After a long delay, most of The Boston Phoenix print archives are now online

The Boston Phoenix’s archives have taken a giant step closer to becoming accessible and usable.

A few weeks ago I learned from Giordana Mecagni, the head of special collections and university archivist at Northeastern, that a deal had been struck with the Internet Archive to make print editions of the Phoenix available — and searchable — online. On Wednesday, it became official. Caralee Adams has the details at the Internet Archive’s blog.

I’m really thrilled that this has happened. I was on staff at the Phoenix from 1991 to 2005, most of that time as the media columnist, and I continued to write for the paper occasionally up until it closed in 2013. Two years later, the Phoenix’s founder and publisher, Stephen Mindich, donated the archives to Northeastern, a gift I helped arrange.

Unfortunately, Stephen died in 2018, and the hopes we all had of digitizing the collection stalled out. A couple of years ago there was talk of a grant proposal, but that didn’t go anywhere, either. So what happened? Adams explains:

As it turns out, the Internet Archive owned the master microfilm for the Phoenix and it put the full collection online in a separate collection: The Boston Phoenix 1973-2013. Initially, the back issues were only available for one patron to check out at a time through Controlled Digital Lending. Once Northeastern learned about the digitized collection, it extended rights to the Archive to allow the Phoenix to be downloaded without controls.

“All of a sudden it was free to the public. It was wonderful,” Mecagni told Adams. “We get tons and tons of research requests for various aspects of the Phoenix, so having it available online for free for people to download is a huge help for us.”

I’ve been playing with the new collection the last few weeks, and though it’s not perfect, it’s a big step forward. It encompasses papers starting in 1973, when Mindich, the publisher of a competing alt-weekly called Boston After Dark, acquired The Phoenix and renamed it The Boston Phoenix, up until the closing in March 2013.

There are some significant gaps; there appear to be no issues from 2011 or ’12, and just 33 from 2010, for instance. (I’ll bet there are ways of fixing that. I know that the Boston Public Library has the Phoenix in its microfilm collection, and perhaps it’s more complete than what the Internet Archive has.) And BAD, the pre-Mindich Phoenix and The Real Paper, founded by former staff members of The Phoenix following the 1973 acquisition, are all absent as well.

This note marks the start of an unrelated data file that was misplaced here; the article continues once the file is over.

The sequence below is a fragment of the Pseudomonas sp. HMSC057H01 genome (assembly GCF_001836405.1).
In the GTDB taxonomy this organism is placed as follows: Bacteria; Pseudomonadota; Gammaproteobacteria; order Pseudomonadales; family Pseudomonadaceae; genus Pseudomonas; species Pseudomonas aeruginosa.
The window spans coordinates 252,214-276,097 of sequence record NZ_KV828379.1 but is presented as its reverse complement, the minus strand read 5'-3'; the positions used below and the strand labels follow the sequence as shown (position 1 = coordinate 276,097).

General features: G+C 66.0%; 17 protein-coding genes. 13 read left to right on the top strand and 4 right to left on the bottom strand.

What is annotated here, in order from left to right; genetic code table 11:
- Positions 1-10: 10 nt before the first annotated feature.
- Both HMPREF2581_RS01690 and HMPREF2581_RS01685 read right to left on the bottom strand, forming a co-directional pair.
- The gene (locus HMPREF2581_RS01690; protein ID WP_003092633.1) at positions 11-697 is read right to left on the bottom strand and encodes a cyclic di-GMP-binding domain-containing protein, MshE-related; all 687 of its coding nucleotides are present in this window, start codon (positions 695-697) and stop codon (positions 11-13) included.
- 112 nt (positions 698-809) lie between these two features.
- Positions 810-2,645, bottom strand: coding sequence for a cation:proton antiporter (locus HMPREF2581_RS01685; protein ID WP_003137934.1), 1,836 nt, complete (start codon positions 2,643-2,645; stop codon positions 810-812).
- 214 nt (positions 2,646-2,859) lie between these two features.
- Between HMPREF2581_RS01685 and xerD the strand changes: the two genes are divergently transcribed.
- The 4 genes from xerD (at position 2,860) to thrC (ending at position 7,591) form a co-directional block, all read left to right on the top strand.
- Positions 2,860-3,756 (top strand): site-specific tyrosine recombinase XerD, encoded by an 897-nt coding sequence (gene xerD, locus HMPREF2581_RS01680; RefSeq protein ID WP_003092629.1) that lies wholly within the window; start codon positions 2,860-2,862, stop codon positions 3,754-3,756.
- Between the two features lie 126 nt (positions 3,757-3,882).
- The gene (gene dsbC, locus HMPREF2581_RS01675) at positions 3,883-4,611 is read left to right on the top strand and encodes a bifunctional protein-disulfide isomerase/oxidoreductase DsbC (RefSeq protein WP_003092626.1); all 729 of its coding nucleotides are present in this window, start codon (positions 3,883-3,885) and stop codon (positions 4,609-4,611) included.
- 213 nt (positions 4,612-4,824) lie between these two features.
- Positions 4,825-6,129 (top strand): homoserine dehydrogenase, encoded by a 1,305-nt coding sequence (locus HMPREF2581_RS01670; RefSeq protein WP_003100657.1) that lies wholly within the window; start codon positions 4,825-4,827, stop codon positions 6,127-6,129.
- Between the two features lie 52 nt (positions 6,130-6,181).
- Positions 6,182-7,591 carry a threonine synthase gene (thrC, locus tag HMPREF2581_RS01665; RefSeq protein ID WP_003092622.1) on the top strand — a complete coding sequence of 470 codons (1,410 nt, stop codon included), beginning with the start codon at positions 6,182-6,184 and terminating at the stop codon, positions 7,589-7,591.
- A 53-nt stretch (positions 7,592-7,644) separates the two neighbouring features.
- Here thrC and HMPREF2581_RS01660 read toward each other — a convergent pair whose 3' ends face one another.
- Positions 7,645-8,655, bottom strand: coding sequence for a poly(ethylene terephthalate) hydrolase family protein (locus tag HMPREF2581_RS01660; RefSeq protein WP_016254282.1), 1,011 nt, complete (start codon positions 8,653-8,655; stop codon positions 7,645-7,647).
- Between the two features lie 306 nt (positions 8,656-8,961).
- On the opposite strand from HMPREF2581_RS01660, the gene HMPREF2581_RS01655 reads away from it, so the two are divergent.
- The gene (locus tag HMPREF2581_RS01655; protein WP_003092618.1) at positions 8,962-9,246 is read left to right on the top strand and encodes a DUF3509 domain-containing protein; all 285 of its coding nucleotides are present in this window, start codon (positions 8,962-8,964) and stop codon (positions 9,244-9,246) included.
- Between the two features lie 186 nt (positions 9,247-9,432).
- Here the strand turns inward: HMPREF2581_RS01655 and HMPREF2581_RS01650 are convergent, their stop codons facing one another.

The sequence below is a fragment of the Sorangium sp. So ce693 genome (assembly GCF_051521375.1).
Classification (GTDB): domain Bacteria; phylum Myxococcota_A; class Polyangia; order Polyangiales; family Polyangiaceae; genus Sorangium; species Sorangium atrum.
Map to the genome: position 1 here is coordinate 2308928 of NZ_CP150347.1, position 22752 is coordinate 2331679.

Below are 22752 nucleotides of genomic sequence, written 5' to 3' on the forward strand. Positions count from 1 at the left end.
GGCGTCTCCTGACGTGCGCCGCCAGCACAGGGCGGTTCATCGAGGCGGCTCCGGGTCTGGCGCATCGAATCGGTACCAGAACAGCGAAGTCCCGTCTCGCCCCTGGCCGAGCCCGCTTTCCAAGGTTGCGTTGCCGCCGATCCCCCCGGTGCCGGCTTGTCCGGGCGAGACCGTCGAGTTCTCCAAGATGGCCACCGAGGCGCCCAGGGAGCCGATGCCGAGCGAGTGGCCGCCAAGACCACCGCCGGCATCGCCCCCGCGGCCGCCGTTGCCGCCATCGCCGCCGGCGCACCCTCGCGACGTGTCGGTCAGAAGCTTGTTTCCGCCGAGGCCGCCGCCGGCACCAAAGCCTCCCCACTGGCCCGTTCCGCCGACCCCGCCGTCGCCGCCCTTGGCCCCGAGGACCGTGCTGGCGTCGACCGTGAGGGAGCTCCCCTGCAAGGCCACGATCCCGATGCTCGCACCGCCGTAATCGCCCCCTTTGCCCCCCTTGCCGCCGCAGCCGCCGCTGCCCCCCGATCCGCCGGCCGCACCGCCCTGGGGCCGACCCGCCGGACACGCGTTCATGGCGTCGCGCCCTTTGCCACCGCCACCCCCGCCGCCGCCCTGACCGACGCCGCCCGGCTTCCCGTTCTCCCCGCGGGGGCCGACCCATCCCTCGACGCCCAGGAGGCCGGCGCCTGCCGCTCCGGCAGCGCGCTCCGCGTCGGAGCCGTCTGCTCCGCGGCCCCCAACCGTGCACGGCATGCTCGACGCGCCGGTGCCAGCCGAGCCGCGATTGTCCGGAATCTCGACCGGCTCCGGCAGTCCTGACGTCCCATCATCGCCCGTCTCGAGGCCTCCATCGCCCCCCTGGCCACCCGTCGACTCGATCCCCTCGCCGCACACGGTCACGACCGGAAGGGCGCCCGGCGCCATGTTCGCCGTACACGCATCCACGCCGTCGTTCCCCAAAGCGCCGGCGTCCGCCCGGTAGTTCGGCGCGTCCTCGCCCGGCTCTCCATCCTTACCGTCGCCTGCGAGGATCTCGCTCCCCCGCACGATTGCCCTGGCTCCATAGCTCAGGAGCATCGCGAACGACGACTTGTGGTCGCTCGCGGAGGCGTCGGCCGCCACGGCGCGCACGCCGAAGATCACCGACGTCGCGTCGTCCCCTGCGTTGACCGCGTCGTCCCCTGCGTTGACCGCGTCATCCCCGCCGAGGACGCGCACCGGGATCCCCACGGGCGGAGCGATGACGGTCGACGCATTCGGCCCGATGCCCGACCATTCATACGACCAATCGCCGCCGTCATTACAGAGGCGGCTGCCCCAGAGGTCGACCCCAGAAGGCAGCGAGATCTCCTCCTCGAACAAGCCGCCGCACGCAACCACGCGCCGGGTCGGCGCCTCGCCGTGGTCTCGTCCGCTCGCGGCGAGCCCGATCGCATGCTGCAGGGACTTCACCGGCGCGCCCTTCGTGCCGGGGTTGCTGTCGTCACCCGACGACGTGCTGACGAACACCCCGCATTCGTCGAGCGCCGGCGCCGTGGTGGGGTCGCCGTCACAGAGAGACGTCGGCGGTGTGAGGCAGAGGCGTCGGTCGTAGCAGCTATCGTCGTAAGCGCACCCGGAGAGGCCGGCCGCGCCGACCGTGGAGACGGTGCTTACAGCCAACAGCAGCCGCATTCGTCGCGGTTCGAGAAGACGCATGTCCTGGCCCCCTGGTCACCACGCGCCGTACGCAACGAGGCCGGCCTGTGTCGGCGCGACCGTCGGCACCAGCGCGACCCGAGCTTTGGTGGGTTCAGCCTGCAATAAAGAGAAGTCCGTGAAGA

But this is a huge, huge step forward. As Carly Carioli, the last editor of the Phoenix, told Adams: “It’s a dream come true. The Phoenix was invaluable in its own time, and I think it will be invaluable for a new generation who are just discovering it now.”

Giordana Mecagni deserves huge thanks. From the beginning, she has understood the value of the Phoenix. This is a big step forward for her vision as well.

That link, once again, is right here. Enjoy!

The Boston Phoenix’s archives are coming to Northeastern

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Issue of Nov. 17, 2006

In case you haven’t heard, there’s big news about the late, great Boston Phoenix and its related properties — WFNX Radio, Boston After Dark, the Phoenix papers of Portland, Providence and Worcester, and Stuff and Stuff at Nite magazines.

On Friday, The Boston Globe reported that Phoenix publisher Stephen Mindich is donating all of the archives to Northeastern University. The performance of the Phoenix’s website, which is still live, should improve over time. The long-term vision is even more exciting: We hope that every print edition of the Phoenix/Boston After Dark going back to 1966 will be digitized in a searchable format.